: The Miami CTU plans to continue to make substantial contributions to the treatment and prevention of HIV/AIDS. The CTU is structured to participate in four NIAID HIV/AIDS Clinical Research Networks to deliver high impact ground breaking research, as well as, to respond to the rapidly emerging needs of the networks. To accomplish these goals the Miami CTU intends to build upon 25 years of major contributions to the treatment and prevention of HIV infection through continuous NIAID HIV/AIDS research funding. With one of the highest incidences of HIV/AIDS in the U.S. in the Miami metropolitan area, more than 25 years of experience in the design and implementation of clinical trials places the Miami CTU in a unique position to recruit and retain diverse patient populations that are severely impacted by the epidemic. Moreover, the breadth and depth of scientific expertise allow the Miami CTU to contribute to the scientific agenda of the NIAID HIV/AIDS clinical trials networks to address the national priorities for HIV/AIDS research and the needs of the Miami metropolitan affected population. To meet these goals, we intend to establish a Miami HIV/AIDS Clinical Trials Unit (CTU) under multiple PI direction through the integration of the Miami AACTG and IMPAACT groups and the Integrated HIV prevention strategies Vaccines to prevent HIV infections clinical research network. The Miami CTU also integrates three clinical research sites (CRS) into the CTU to effectively meet the needs of the diverse patient populations and of the clinical research networks. The CTU and associated CRS are structured to foster synergy and promote economy of scale, resulting in tangible added-value to the research agenda of the NIAID clinical trials network.

Public Health Relevance

The mission and overall goal of the Miami CTU aligns with the Networks to reduce the burden of disease and infection and to develop transformative, hypothesis-driven clinical studies that test innovative approaches for the treatment and prevention of HIV infection.

Agency
National Institute of Health (NIH)
Institute
National Institute of Allergy and Infectious Diseases (NIAID)
Type
Research Project with Complex Structure Cooperative Agreement (UM1)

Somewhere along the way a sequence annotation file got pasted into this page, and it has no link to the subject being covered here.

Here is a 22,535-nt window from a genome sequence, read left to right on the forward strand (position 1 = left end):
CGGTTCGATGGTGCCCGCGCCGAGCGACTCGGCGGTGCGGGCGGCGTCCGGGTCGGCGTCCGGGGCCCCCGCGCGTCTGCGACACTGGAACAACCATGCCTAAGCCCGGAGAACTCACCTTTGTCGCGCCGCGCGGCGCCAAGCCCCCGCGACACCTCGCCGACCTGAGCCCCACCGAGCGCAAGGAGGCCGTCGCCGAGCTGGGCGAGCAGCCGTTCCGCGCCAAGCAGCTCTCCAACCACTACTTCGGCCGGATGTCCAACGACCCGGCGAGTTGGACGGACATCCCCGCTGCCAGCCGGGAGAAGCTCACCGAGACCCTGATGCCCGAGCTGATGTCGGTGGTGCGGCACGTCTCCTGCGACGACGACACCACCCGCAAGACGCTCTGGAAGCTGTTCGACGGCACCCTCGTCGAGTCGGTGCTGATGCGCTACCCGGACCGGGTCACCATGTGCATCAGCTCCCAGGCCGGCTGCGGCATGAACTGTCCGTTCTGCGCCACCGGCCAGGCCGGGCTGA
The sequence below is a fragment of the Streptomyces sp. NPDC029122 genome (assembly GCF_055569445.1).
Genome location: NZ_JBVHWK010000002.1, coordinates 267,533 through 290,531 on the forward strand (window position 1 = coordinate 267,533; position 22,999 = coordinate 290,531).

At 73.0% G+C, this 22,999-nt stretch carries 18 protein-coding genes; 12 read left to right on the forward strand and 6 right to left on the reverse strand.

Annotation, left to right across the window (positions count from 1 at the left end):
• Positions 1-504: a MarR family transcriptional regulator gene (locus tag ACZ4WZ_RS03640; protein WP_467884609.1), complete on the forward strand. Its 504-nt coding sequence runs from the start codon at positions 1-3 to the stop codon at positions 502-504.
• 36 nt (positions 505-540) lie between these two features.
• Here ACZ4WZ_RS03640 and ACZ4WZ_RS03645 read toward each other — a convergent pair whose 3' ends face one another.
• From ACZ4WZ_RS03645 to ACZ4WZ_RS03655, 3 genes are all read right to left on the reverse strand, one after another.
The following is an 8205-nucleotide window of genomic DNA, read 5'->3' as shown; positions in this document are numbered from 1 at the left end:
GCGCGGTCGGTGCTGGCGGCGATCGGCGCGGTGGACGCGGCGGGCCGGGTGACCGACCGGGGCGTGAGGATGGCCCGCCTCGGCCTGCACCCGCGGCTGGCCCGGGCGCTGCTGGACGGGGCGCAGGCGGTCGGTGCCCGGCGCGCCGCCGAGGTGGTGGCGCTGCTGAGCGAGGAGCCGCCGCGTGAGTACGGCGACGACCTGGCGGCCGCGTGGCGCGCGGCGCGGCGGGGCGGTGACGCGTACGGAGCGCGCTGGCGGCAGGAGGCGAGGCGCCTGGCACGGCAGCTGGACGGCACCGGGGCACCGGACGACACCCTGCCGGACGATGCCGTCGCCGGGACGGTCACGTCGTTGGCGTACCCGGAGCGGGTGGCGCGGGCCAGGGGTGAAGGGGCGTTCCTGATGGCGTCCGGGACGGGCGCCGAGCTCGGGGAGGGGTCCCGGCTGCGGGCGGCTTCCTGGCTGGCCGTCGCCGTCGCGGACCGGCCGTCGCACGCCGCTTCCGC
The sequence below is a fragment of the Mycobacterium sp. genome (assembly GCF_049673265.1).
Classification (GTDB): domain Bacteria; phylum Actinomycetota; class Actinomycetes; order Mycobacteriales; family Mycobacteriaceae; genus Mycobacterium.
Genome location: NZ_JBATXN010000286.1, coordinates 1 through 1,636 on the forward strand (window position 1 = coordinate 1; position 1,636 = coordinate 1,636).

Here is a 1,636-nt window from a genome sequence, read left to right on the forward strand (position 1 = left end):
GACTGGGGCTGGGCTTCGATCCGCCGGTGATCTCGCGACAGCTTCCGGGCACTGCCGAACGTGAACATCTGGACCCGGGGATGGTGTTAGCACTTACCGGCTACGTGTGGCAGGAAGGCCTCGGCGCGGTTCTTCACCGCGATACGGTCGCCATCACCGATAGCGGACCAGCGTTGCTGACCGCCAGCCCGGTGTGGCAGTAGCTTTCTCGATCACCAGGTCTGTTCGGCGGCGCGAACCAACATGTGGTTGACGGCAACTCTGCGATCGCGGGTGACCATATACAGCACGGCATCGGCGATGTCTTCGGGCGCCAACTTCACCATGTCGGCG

Project #
2UM1AI069477-08
Application #
8619047
Study Section
Special Emphasis Panel (ZAI1-RCU-A (S2))
Program Officer
Castillo, Blanca E
Project Start
2007-02-12
Project End
2020-11-30
Budget Start
2013-12-10
Budget End
2014-11-30
Support Year
8
Fiscal Year
2014
Total Cost
$1,424,264
Indirect Cost
$356,093
Name
University of Miami School of Medicine
Department
Internal Medicine/Medicine
Type
Schools of Medicine
DUNS #
052780918
City
Coral Gables
State
FL
Country
United States
Zip Code
33146
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Singh, Kumud K; Qin, Min; Brummel, Sean S et al. (2016) Killer Cell Immunoglobulin-Like Receptor Alleles Alter HIV Disease in Children. PLoS One 11:e0151364
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Wanga, Valentine; Venuto, Charles; Morse, Gene D et al. (2015) Genomewide association study of tenofovir pharmacokinetics and creatinine clearance in AIDS Clinical Trials Group protocol A5202. Pharmacogenet Genomics 25:450-61
Kapetanovic, Suad; Aaron, Lisa; Montepiedra, Grace et al. (2015) Effect of cytomegalovirus co-infection on normalization of selected T-cell subsets in children with perinatally acquired HIV infection treated with combination antiretroviral therapy. PLoS One 10:e0120474
Lehmann, David S; Ribaudo, Heather J; Daar, Eric S et al. (2015) Genome-wide association study of virologic response with efavirenz-containing or abacavir-containing regimens in AIDS clinical trials group protocols. Pharmacogenet Genomics 25:51-9
Tenorio, Allan R; Chan, Ellen S; Bosch, Ronald J et al. (2015) Rifaximin has a marginal impact on microbial translocation, T-cell activation and inflammation in HIV-positive immune non-responders to antiretroviral therapy - ACTG A5286. J Infect Dis 211:780-90
Vardhanabhuti, Saran; Ribaudo, Heather J; Landovitz, Raphael J et al. (2015) Screening for UGT1A1 Genotype in Study A5257 Would Have Markedly Reduced Premature Discontinuation of Atazanavir for Hyperbilirubinemia. Open Forum Infect Dis 2:ofv085
Lahiri, Cecile D; Dugan, Katherine B; Xie, Xianhong et al. (2015) Oral Lopinavir Use and Human Papillomavirus Infection in HIV-Positive Women. J Acquir Immune Defic Syndr 70:e63-6

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